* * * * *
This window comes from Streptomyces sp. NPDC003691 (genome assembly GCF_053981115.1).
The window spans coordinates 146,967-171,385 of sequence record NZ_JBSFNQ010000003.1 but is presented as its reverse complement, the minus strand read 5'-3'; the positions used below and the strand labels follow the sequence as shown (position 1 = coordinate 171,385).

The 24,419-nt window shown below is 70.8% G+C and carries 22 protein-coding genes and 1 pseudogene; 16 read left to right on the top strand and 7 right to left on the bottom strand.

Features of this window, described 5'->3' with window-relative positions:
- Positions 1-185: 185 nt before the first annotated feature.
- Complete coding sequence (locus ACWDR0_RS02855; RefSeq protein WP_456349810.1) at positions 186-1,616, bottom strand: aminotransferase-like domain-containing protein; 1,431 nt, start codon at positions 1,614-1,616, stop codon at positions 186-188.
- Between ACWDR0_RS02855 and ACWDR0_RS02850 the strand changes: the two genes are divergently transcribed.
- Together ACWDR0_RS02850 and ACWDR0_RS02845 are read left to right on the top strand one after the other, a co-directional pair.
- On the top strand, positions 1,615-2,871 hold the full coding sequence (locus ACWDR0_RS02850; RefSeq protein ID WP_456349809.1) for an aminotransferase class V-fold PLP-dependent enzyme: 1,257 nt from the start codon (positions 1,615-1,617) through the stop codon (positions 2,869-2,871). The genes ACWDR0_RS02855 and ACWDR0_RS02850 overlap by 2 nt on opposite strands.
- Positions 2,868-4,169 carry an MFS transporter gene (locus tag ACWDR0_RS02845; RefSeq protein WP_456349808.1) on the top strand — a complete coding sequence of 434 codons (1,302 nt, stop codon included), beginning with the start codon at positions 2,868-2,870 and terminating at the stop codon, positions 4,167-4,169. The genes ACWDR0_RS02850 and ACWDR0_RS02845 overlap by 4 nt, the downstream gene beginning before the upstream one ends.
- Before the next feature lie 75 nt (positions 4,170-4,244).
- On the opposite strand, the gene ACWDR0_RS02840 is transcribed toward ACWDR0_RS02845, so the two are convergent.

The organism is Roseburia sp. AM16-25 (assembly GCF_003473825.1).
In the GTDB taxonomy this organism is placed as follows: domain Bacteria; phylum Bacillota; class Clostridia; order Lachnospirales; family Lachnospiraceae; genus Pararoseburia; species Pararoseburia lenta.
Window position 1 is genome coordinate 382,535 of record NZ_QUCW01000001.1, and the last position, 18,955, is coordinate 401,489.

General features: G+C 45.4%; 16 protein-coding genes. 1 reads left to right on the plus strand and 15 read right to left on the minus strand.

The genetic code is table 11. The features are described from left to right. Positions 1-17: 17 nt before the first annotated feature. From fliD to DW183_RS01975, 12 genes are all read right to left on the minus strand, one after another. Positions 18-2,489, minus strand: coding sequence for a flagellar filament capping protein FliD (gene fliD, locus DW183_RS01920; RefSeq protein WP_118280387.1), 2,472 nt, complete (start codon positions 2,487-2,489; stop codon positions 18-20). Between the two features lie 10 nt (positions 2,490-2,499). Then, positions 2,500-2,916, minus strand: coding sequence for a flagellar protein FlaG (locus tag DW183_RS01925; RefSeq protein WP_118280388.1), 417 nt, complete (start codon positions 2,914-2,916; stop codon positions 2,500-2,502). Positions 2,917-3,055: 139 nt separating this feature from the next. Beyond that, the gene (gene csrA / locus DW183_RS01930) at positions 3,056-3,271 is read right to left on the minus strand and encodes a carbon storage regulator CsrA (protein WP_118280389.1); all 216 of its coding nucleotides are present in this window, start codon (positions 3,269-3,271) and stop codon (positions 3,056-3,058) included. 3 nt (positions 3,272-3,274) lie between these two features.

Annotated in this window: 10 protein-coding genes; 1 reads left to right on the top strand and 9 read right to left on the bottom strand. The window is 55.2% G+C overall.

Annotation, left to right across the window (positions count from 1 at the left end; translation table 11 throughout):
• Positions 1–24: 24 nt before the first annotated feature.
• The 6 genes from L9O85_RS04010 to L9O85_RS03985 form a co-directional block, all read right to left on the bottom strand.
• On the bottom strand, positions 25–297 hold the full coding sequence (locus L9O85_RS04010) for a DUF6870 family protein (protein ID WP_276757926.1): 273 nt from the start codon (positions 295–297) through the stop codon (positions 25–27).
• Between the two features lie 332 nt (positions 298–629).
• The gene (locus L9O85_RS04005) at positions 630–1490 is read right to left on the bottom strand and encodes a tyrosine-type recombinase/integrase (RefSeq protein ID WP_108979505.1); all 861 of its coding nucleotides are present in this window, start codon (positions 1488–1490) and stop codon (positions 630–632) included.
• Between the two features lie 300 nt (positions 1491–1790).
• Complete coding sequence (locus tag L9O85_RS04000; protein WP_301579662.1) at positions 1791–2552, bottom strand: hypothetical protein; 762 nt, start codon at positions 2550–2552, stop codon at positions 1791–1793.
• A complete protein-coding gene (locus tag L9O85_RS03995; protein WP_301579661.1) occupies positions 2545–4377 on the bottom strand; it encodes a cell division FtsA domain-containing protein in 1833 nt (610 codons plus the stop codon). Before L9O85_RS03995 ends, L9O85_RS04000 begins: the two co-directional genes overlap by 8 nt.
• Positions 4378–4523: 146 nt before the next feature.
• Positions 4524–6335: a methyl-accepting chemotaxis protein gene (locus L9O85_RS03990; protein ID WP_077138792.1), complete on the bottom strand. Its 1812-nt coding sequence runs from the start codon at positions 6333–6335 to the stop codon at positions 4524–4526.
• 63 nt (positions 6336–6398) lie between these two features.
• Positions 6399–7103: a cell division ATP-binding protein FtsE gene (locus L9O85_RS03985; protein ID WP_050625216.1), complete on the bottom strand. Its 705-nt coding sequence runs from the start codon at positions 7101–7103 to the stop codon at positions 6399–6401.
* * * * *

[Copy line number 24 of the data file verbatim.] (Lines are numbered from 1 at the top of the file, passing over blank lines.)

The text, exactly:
• The gene (locus L9O85_RS04005) at positions 630–1490 is read right to left on the bottom strand and encodes a tyrosine-type recombinase/integrase (RefSeq protein ID WP_108979505.1); all 861 of its coding nucleotides are present in this window, start codon (positions 1488–1490) and stop codon (positions 630–632) included.